Too late I realized you actually need that much fat to interact properly with the sugar and the acid.  Unfortunately, I didn’t have enough time or ingredients to remake the “jam” so I let it cool, put it in a double baggie and, using a meat mallet, broke it up into bacon bits.  While it was still good on our cheeseburgers, it was not at all what I was hoping to achieve. In fact, it came close to an epic failure.

Will I try this again?  Absolutely. But it is times like this that I like to ask myself the question from the old “Kung Fu” tv series ” What have you learned from this grasshopper?”  My answer – Do not use thick-cut bacon, don’t pre-cut the bacon, and use all the fat.

Or maybe just find a different recipe!

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Posted in American Food, Cooking, Food, Jams, meat, Pork, Recipes | Tagged , , , , | Leave a comment

Chicken and Tuna? You Bet!

Last Sunday it was our turn to host the gourmet group gathering.  It is the dog days of summer here in New Mexico and while the house is cool, the outside temperature begs for cold dishes.  And, truth be told, after my surgeries in October and then my bout with cancer, I am still regaining my stamina.  So something complicated was not in the cards.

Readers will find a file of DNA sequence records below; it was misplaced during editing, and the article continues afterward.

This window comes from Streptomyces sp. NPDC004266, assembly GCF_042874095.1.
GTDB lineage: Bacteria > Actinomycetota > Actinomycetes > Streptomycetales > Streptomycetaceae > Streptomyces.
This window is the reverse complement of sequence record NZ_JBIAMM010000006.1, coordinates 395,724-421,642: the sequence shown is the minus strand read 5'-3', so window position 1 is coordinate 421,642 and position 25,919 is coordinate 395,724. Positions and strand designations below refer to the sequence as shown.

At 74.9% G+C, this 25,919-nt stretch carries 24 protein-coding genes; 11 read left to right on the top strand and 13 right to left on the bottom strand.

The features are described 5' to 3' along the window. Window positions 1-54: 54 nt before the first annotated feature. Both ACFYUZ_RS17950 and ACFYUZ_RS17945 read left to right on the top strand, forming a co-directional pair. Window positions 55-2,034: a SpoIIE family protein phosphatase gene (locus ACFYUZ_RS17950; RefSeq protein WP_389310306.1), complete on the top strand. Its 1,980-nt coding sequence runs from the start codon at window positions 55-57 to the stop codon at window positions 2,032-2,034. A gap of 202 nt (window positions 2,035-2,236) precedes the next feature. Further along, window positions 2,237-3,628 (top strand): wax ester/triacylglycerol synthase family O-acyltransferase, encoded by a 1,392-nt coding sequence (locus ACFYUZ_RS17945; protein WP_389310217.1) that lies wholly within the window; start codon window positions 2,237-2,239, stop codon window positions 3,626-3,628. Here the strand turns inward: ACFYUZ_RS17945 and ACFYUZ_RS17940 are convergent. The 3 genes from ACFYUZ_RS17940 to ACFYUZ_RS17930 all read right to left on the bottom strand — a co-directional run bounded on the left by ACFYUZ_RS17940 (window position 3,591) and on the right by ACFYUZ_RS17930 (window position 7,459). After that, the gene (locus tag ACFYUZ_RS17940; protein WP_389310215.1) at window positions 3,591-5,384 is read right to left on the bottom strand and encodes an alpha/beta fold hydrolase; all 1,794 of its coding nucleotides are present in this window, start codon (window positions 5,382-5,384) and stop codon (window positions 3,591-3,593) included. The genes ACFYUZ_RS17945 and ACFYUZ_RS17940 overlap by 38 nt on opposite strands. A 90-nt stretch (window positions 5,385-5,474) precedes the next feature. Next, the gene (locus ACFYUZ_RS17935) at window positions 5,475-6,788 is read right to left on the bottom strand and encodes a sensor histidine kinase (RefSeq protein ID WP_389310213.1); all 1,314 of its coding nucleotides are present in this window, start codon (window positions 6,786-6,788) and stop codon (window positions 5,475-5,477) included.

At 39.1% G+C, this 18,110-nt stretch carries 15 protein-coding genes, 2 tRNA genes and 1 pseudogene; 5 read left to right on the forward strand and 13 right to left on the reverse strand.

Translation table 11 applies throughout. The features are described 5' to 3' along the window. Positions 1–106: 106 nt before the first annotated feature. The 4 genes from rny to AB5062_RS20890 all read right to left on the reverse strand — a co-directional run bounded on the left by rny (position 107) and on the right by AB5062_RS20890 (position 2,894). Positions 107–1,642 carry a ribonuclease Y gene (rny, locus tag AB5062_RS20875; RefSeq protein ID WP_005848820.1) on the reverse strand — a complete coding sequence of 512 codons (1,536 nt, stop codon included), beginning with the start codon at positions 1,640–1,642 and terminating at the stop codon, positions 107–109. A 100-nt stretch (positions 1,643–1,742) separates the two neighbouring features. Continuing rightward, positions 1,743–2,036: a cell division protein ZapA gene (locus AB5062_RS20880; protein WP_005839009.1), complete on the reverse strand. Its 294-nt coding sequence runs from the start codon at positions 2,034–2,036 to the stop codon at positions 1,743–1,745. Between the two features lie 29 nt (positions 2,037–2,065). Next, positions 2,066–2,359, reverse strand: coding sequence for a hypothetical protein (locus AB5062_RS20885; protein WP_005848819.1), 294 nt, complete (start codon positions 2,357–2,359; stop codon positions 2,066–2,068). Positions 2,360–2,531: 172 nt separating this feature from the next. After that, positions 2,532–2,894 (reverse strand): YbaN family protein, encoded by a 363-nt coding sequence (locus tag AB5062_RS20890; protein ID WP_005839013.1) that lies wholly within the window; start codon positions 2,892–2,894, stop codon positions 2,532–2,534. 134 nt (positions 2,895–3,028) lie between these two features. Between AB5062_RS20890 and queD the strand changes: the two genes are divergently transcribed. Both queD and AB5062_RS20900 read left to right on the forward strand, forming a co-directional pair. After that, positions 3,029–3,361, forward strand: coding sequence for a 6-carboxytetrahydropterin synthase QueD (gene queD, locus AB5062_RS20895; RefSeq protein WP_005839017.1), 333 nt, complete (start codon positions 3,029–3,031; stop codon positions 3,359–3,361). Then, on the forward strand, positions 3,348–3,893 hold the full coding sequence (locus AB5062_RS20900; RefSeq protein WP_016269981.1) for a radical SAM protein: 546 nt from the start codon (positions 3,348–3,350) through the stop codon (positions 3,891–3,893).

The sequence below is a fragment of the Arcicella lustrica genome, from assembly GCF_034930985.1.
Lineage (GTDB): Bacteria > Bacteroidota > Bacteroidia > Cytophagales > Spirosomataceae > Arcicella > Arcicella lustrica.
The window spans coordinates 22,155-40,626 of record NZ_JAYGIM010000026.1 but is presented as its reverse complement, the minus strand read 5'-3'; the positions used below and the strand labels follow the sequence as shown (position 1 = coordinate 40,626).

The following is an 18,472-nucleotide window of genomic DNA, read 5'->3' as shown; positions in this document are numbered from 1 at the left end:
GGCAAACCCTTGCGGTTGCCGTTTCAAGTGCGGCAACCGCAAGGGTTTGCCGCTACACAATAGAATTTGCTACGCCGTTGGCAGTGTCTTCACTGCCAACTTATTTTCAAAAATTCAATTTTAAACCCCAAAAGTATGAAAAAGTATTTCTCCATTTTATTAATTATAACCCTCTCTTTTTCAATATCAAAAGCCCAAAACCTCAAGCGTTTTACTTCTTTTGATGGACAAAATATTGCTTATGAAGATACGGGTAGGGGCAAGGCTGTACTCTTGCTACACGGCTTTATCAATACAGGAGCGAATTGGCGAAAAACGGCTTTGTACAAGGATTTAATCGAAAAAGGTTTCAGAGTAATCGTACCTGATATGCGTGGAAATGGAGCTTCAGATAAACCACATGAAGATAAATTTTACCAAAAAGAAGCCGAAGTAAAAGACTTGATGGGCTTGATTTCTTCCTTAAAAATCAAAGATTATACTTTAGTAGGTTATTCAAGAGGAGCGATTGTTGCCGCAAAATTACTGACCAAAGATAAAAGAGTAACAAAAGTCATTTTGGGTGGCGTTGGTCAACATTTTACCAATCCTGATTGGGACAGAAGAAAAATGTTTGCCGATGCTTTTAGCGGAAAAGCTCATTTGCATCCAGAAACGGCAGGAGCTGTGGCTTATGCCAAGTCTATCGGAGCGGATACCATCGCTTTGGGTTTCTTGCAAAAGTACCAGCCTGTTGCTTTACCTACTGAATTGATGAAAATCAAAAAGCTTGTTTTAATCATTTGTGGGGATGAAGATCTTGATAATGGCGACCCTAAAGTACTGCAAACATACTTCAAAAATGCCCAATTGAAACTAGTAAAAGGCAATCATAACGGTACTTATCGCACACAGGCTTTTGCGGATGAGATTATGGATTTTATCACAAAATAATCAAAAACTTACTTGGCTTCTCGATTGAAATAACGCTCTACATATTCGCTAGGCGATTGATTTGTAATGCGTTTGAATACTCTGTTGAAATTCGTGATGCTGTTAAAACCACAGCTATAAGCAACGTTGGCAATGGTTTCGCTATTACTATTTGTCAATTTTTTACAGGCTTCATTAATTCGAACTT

We recently had oven-fried Chipotle chicken and there, on the opposite page was an idea too good to pass up – Poached Chicken breasts with Tuna Basil Sauce.  I wouldn’t have given the idea a second thought  – not a big fan of poaching – but using the sous vide machine, now that’s a different story.  Another plus, the recipe calls for everything to be made at least 6 hours ahead or, preferably overnight. All that remains to be done on the day of the dinner is plating, garnishing and bringing to the table.  I have modified the original recipe by sous viding the chicken and adding the arugula.  but poaching would work just as well, though you may want to use bone in skin on breasts if you are poaching the chicken.  I have to admit it was a great idea.  The house stayed cool and I had none of the stress associated with last-minute cooking.  A BIG win all around!